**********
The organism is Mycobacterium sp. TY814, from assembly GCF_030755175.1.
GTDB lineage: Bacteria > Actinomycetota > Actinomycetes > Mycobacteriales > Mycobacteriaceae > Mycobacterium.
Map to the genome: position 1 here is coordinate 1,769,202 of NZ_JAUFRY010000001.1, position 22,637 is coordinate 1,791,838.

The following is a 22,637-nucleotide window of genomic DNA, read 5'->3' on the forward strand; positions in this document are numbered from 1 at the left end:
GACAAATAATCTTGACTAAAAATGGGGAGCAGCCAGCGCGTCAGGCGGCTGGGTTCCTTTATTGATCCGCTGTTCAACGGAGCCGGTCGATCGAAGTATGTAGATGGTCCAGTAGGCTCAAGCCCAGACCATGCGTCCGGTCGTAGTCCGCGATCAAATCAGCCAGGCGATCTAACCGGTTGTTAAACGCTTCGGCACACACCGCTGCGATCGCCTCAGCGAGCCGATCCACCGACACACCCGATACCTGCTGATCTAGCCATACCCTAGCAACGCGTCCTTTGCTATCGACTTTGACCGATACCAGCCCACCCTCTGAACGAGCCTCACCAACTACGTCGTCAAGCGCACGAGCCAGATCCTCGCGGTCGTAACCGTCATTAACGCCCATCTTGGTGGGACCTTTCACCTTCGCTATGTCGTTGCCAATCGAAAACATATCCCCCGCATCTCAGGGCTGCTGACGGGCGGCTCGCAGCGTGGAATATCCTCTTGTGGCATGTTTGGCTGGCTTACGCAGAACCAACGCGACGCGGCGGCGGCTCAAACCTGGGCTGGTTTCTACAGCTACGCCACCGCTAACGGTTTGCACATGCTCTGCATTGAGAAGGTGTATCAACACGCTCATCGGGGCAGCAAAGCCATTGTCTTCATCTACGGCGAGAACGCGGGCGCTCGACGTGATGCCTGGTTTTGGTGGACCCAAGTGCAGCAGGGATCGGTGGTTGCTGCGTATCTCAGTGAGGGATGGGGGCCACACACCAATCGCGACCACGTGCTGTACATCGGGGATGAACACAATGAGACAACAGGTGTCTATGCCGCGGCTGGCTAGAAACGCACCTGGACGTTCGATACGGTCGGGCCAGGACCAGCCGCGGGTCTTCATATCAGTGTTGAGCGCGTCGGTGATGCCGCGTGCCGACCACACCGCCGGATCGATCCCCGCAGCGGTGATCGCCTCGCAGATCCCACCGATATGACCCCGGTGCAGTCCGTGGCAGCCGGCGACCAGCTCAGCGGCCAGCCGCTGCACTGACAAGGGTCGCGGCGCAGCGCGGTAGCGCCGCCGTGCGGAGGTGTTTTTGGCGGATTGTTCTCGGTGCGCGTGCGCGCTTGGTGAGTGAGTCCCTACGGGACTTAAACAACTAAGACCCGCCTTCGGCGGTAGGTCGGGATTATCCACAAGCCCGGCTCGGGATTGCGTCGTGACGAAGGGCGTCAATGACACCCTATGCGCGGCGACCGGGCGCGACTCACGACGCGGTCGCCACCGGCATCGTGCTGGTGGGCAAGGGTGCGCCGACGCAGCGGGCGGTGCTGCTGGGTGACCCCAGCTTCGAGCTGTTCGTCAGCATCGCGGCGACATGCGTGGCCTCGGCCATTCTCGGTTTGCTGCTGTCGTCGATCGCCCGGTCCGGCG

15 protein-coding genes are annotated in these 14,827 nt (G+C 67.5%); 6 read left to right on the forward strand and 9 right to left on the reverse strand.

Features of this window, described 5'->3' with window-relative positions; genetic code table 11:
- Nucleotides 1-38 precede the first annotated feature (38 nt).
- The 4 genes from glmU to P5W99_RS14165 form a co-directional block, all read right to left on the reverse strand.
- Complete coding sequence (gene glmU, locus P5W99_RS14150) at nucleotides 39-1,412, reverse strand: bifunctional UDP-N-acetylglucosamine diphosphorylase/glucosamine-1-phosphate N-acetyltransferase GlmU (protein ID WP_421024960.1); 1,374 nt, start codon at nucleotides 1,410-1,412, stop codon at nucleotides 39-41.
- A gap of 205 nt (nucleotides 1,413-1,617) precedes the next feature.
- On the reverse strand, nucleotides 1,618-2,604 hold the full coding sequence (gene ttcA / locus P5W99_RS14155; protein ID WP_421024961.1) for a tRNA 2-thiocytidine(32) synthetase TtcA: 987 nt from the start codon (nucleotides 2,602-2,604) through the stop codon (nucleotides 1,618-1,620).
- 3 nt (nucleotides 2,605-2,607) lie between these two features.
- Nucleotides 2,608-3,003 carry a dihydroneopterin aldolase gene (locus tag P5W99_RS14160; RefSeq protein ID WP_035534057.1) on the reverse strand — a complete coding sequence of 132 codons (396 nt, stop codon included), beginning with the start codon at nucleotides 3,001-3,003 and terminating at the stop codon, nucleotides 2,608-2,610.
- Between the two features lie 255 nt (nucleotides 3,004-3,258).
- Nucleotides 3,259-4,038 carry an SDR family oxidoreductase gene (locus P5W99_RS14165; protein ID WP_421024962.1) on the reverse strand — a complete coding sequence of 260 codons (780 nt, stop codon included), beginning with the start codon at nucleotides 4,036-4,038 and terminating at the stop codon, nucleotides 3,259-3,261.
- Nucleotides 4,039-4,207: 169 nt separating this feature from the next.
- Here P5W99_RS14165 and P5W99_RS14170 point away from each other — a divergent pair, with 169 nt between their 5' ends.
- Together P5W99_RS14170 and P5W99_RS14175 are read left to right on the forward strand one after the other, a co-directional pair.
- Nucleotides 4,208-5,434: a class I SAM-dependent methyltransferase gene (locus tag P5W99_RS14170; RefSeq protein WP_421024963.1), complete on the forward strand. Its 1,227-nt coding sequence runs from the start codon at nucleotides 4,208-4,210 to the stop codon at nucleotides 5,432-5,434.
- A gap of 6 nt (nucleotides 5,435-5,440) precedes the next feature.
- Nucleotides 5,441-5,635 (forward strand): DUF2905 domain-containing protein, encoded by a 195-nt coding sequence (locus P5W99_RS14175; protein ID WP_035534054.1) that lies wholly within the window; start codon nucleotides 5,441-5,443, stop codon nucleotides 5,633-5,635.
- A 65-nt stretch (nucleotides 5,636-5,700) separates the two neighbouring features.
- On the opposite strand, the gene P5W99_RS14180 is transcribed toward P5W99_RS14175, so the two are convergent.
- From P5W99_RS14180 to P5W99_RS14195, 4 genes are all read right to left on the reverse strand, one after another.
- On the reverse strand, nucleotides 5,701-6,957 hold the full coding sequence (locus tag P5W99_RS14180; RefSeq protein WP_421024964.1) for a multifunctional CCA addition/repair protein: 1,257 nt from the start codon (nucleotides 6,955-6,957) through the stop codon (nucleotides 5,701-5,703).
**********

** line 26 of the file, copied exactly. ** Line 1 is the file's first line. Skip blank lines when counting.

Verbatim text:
- On the reverse strand, nucleotides 5,701-6,957 hold the full coding sequence (locus tag P5W99_RS14180; RefSeq protein WP_421024964.1) for a multifunctional CCA addition/repair protein: 1,257 nt from the start codon (nucleotides 6,955-6,957) through the stop codon (nucleotides 5,701-5,703).